- For drivers under 18: This is enforced only if another moving violation is committed at the time of the offense. Second and subsequent violations will result in the suspension of driving privileges for up to six months.
Virginia compared to the rest of the US on texting and driving restrictions
Every state in the US has a law that prohibits some sort of cell phone usage except Montana and Arizona. But in 2021, newly enacted cell phone restriction laws will go into effect in Arizona.
Does A Distracted Driving Citation in Virginia Increase Insurance Rates?
If you're cited for distracted driving in Virginia, there's a good chance that your insurance carrier will know about the infraction which will almost certainly result in an increase in your insurance premiums.
The amount of your rate hike will depend on which insurance company you use and your overall driving history. In Virginia, distracted driving citations cause rates to go up an average of about $165 a year, so you really have to ask yourself whether that text message is worth it.
And, if you have a Safe Driver Discount, you can probably kiss it goodbye. Distracted driving will almost certainly disqualify you from receiving this discount, and this can cause your rate increase to be even more painful.
What if I Drive into Another State?
Distracted driving laws vary by state, so when you cross that state line you are required to follow their laws. Claiming ignorance of the law will not get you out of a citation, so be sure to check on the current laws for any states you may be traveling through before you take your next road trip.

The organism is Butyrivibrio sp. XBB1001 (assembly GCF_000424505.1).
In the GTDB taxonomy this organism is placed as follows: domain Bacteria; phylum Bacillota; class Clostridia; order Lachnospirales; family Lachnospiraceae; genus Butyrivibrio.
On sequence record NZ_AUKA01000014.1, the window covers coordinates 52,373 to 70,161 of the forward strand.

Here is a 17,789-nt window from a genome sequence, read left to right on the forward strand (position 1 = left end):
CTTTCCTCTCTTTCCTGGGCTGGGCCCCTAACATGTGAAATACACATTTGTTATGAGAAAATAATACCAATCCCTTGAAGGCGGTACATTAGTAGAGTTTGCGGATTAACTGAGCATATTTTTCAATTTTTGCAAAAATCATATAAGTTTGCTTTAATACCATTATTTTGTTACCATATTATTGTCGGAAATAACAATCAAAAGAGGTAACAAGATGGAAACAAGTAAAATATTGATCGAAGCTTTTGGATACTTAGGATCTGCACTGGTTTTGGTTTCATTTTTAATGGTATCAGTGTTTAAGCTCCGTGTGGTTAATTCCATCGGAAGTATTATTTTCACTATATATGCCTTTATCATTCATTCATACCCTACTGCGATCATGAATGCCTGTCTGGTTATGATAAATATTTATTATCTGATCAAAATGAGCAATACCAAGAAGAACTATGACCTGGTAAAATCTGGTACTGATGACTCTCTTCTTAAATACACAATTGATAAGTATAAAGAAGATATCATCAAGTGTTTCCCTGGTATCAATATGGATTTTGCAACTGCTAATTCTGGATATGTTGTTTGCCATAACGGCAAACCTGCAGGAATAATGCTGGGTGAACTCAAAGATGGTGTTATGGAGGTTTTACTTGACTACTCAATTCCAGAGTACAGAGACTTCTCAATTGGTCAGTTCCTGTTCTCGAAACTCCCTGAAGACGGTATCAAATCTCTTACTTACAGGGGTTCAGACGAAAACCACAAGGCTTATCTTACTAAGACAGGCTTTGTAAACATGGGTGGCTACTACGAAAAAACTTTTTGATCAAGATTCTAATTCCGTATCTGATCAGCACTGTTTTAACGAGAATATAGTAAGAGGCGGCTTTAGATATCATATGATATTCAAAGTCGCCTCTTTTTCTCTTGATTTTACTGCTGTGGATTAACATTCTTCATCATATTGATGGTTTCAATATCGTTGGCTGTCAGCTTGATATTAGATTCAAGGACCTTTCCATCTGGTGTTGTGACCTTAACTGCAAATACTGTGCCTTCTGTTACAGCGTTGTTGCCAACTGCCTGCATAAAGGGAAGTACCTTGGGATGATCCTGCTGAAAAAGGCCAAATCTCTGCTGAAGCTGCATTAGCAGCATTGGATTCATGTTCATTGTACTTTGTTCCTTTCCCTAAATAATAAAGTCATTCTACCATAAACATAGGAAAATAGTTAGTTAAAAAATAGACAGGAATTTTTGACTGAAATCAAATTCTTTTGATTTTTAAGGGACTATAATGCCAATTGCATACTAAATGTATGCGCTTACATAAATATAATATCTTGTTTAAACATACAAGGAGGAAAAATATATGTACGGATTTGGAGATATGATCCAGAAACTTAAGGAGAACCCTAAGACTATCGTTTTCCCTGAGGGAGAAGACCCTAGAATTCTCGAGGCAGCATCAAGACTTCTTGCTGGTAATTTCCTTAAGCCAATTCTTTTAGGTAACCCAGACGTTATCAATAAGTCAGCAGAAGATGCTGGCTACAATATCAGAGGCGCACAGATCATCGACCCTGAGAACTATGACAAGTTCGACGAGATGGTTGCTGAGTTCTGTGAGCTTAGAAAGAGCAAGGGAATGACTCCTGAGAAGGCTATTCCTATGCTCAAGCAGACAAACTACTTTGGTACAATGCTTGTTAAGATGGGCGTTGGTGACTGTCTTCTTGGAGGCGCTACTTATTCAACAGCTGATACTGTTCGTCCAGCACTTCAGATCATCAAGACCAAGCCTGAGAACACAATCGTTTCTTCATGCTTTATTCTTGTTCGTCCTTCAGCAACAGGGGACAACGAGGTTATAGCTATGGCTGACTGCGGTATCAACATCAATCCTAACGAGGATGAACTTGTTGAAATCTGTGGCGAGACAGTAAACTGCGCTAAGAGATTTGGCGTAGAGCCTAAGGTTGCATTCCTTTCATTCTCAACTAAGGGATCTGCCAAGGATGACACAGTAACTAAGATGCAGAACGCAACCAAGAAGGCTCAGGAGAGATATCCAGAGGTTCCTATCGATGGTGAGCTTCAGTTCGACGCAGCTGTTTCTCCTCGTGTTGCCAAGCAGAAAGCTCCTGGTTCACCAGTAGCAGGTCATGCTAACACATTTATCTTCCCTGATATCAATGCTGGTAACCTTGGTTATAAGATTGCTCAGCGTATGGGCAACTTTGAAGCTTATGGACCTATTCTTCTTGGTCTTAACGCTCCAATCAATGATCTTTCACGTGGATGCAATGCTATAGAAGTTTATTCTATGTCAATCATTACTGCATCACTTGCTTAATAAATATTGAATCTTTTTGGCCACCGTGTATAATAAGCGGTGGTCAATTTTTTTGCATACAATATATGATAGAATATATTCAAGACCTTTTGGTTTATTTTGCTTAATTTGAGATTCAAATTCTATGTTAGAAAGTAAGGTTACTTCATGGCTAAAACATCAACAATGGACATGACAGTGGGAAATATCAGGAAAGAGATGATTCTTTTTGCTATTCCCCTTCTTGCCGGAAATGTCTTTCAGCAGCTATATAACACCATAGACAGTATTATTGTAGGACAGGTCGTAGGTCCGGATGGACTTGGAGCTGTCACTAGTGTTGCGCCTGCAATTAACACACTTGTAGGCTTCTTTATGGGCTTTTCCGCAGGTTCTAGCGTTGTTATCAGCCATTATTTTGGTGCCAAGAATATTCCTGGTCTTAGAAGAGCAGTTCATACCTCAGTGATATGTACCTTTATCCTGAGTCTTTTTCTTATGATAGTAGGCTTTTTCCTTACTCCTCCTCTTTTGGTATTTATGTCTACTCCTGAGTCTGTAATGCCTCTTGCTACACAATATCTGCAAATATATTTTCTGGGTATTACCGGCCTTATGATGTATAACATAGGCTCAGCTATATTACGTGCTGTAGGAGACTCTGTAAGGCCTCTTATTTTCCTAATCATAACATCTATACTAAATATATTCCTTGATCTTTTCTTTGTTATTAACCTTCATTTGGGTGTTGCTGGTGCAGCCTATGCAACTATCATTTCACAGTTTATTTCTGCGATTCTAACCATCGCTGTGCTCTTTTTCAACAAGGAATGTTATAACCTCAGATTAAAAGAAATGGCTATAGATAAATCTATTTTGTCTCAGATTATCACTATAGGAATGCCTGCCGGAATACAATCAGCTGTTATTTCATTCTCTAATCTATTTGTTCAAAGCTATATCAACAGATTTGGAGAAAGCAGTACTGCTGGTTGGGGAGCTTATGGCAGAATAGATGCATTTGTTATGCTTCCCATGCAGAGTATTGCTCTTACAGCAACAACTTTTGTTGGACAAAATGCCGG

For example, in nearby Maryland and West Virginia, it's illegal to use handheld cell phones while driving. Does this mean if you're holding a phone to your ear when you cross the border into one of these states you need to end your call immediately? Yes, if you want to avoid risking a $75 or $100 ticket.
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What's Virginia Doing to Prevent Distracted Driving?
Over the years, Virginia lawmakers have made several attempts to pass bills banning the use of handheld cell phones in the commonwealth. To date, none have seen success.
Most recently, when the bill banning handheld cell phones in work zones was sent to Governor Ralph Northam for signature, he amended it to make it a state-wide ban. Though the state Senate signed off on this change, it was rejected by the House speaker, and the bill passed as originally written.
It's expected that a new bill will be introduced in 2020 to once again try to pass a law against the use of handheld portable communication devices by drivers.
So What Can You Do?
Quite simply, just put the phone away — even if that means in the glove compartment. The fines themselves are definitely not worth it let alone the more serious consequences to you and others on the road. Let’s all just get where we’re going safely and save the texting until you get home.